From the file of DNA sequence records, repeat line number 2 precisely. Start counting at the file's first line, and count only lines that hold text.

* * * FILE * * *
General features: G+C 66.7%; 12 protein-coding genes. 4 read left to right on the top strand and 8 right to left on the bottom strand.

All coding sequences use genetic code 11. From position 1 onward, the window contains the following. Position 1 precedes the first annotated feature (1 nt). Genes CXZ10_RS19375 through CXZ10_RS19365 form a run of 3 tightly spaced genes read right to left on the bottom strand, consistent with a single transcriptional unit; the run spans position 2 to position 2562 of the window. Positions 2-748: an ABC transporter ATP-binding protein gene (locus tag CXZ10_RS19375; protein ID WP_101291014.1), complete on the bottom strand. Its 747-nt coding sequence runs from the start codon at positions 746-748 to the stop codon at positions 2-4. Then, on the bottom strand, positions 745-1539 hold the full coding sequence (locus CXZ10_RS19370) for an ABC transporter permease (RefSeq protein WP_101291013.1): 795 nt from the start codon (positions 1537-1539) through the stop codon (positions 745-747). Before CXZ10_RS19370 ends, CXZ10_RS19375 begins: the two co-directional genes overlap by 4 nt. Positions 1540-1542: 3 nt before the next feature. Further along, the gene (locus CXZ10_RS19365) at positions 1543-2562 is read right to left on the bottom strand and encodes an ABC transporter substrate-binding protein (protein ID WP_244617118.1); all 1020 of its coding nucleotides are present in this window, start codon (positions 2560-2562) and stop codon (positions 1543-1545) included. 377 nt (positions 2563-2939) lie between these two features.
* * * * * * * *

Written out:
All coding sequences use genetic code 11. From position 1 onward, the window contains the following. Position 1 precedes the first annotated feature (1 nt). Genes CXZ10_RS19375 through CXZ10_RS19365 form a run of 3 tightly spaced genes read right to left on the bottom strand, consistent with a single transcriptional unit; the run spans position 2 to position 2562 of the window. Positions 2-748: an ABC transporter ATP-binding protein gene (locus tag CXZ10_RS19375; protein ID WP_101291014.1), complete on the bottom strand. Its 747-nt coding sequence runs from the start codon at positions 746-748 to the stop codon at positions 2-4. Then, on the bottom strand, positions 745-1539 hold the full coding sequence (locus CXZ10_RS19370) for an ABC transporter permease (RefSeq protein WP_101291013.1): 795 nt from the start codon (positions 1537-1539) through the stop codon (positions 745-747). Before CXZ10_RS19370 ends, CXZ10_RS19375 begins: the two co-directional genes overlap by 4 nt. Positions 1540-1542: 3 nt before the next feature. Further along, the gene (locus CXZ10_RS19365) at positions 1543-2562 is read right to left on the bottom strand and encodes an ABC transporter substrate-binding protein (protein ID WP_244617118.1); all 1020 of its coding nucleotides are present in this window, start codon (positions 2560-2562) and stop codon (positions 1543-1545) included. 377 nt (positions 2563-2939) lie between these two features.